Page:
It was bad enough that Bill O’Reilly blamed President Barack Obama for a surge in opioid drug overdose deaths. But for extra, hate-mongering credit, O’Reilly threw in “the racial thing,” too.
O’Reilly’s thesis was that Obama is too permissive toward drug dealers and drug use. In a discussion with a somewhat skeptical Charles Krauthammer, O’Reilly seemed to grow frustrated when his guest didn’t jump on the blame-Obama-first (racial) bandwagon.
“As much as I would like to lay every social ill in the country at the feet of Barack Obama,” Krauthammer said, presumably joking at least somewhat. More seriously, he thought Obama’s fault in the situation “more an act of omission” than commission.
Krauthammer said Obama merely reflects “the zeitgeist,” that “drugs are a personal choice” that should be de-stigmatized.
In rebuttal, O’Reilly suggested that part of the problem is that Obama is too sympathetic to blacks:
O’REILLY: Here’s the deal. President Obama has made it a cause to go out and try to convince Americans that number one, selling heroin’s not a violent crime. That’s insane to me. Because I have seen what heroin does to people. All right? And number two, he does this because he believes that the justice system is unfair to black heroin dealers, see? Because more of them are arrested. The black heroin dealers and the crack dealers who are out on the streets, who are actually pedaling on the streets and are easier to arrest. He sees this as a racial thing. So he has tied the racial thing in to his permissive attitude about narcotics and what do we have? An explosion, an explosion of heroin use. Kids wanting to try it thinking it’s cool. And that comes from the top. The leadership of this country so it is his fault. [Transcript via Media Matters, with added emphasis.]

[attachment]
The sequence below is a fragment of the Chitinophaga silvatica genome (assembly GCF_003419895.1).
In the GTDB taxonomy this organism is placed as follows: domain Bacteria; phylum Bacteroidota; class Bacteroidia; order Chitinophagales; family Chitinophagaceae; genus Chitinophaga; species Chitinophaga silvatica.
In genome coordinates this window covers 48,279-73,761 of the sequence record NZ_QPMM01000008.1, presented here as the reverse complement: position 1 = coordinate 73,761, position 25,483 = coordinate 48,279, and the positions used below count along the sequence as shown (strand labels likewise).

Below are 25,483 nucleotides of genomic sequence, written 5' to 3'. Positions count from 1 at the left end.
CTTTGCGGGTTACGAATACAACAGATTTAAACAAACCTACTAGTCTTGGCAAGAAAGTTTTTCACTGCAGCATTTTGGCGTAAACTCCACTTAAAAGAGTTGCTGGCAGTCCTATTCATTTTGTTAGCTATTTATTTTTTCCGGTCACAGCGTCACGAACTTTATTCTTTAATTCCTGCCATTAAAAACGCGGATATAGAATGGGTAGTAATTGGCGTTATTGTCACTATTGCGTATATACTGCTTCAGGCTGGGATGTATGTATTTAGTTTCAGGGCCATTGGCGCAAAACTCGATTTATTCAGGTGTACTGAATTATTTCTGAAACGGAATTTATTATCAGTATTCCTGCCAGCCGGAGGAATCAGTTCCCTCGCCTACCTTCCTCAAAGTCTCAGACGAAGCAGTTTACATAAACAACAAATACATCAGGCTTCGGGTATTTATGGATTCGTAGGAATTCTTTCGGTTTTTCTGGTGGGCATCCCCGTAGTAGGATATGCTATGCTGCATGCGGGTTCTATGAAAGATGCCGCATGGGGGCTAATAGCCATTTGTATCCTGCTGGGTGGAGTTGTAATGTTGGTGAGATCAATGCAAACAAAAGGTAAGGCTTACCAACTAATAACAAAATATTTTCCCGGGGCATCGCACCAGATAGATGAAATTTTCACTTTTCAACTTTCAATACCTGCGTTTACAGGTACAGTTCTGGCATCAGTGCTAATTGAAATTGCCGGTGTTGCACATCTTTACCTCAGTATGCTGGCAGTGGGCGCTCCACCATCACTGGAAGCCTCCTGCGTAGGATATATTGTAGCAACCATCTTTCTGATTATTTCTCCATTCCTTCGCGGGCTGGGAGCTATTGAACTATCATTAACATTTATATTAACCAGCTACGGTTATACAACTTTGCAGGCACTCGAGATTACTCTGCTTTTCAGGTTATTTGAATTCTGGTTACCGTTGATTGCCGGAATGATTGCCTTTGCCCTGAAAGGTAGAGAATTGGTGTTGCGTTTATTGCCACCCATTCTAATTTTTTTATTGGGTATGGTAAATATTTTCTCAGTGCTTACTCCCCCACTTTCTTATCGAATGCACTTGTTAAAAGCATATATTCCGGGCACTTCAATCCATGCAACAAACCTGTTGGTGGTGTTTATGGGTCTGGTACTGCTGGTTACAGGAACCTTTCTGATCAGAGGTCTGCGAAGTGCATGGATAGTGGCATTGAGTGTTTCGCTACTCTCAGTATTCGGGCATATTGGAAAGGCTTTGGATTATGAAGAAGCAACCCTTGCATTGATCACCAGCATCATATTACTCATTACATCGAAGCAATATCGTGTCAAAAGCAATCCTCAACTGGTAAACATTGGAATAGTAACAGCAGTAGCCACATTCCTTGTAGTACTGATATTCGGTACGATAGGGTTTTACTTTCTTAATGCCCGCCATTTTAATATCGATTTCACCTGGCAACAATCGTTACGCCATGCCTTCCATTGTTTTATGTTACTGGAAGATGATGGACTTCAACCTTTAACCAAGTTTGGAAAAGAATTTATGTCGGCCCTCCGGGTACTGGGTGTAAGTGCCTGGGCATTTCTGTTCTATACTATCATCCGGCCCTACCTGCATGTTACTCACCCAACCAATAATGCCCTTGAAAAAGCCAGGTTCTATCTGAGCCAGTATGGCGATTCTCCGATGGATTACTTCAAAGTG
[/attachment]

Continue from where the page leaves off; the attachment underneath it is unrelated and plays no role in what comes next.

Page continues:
Watch O’Reilly grow more exercised as the discussion goes along until he is nearly shouting at the end with suggestions that Obama sent coded messages that he’s totally down with hard drug use for everyone. It’s from the December 12, 2016 The O’Reilly Factor, via Media Matters.
O’Reilly wouldn’t give two sh!+$ if the “epidemic” was primarily affecting the Black community. As noted with his reference to “crack dealers”" The whole “crack” epidemic in the 1980s was a manufactured problem but only because white kids were starting to do crack, which is no more potent than powder cocaine; but because crack was sold for a few bucks compared to powdered coke which sold for far more money. Of course, the powder could be cut with things like baking soda and flour, which lessened the potency, while crack couldn’t be; the only thing that could replace crack would be something like rock candy which didn’t burn like crack. And, selling crack earned harsher sentences than selling the powder form.